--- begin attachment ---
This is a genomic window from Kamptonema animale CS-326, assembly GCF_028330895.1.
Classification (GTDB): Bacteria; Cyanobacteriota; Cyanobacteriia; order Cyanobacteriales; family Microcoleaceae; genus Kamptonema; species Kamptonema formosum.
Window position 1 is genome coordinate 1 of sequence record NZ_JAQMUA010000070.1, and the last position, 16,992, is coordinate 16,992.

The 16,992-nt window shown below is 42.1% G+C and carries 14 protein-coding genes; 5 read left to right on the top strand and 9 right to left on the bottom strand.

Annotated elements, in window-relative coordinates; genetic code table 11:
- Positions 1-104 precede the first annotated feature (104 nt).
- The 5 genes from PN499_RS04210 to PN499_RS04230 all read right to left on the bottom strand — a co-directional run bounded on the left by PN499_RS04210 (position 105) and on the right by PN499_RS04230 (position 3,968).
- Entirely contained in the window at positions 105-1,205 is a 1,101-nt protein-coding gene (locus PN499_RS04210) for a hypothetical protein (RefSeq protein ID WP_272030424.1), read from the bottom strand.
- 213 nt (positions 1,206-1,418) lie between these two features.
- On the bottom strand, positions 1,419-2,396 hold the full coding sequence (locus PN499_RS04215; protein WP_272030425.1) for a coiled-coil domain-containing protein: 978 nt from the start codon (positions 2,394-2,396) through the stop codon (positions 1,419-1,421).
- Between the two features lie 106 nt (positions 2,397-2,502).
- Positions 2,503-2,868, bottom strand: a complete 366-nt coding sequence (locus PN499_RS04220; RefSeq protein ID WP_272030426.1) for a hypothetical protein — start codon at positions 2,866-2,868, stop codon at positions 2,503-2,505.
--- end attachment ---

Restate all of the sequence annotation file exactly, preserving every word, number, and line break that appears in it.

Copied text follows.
This is a genomic window from Kamptonema animale CS-326, assembly GCF_028330895.1.
Classification (GTDB): Bacteria; Cyanobacteriota; Cyanobacteriia; order Cyanobacteriales; family Microcoleaceae; genus Kamptonema; species Kamptonema formosum.
Window position 1 is genome coordinate 1 of sequence record NZ_JAQMUA010000070.1, and the last position, 16,992, is coordinate 16,992.

The 16,992-nt window shown below is 42.1% G+C and carries 14 protein-coding genes; 5 read left to right on the top strand and 9 right to left on the bottom strand.

Annotated elements, in window-relative coordinates; genetic code table 11:
- Positions 1-104 precede the first annotated feature (104 nt).
- The 5 genes from PN499_RS04210 to PN499_RS04230 all read right to left on the bottom strand — a co-directional run bounded on the left by PN499_RS04210 (position 105) and on the right by PN499_RS04230 (position 3,968).
- Entirely contained in the window at positions 105-1,205 is a 1,101-nt protein-coding gene (locus PN499_RS04210) for a hypothetical protein (RefSeq protein ID WP_272030424.1), read from the bottom strand.
- 213 nt (positions 1,206-1,418) lie between these two features.
- On the bottom strand, positions 1,419-2,396 hold the full coding sequence (locus PN499_RS04215; protein WP_272030425.1) for a coiled-coil domain-containing protein: 978 nt from the start codon (positions 2,394-2,396) through the stop codon (positions 1,419-1,421).
- Between the two features lie 106 nt (positions 2,397-2,502).
- Positions 2,503-2,868, bottom strand: a complete 366-nt coding sequence (locus PN499_RS04220; RefSeq protein ID WP_272030426.1) for a hypothetical protein — start codon at positions 2,866-2,868, stop codon at positions 2,503-2,505.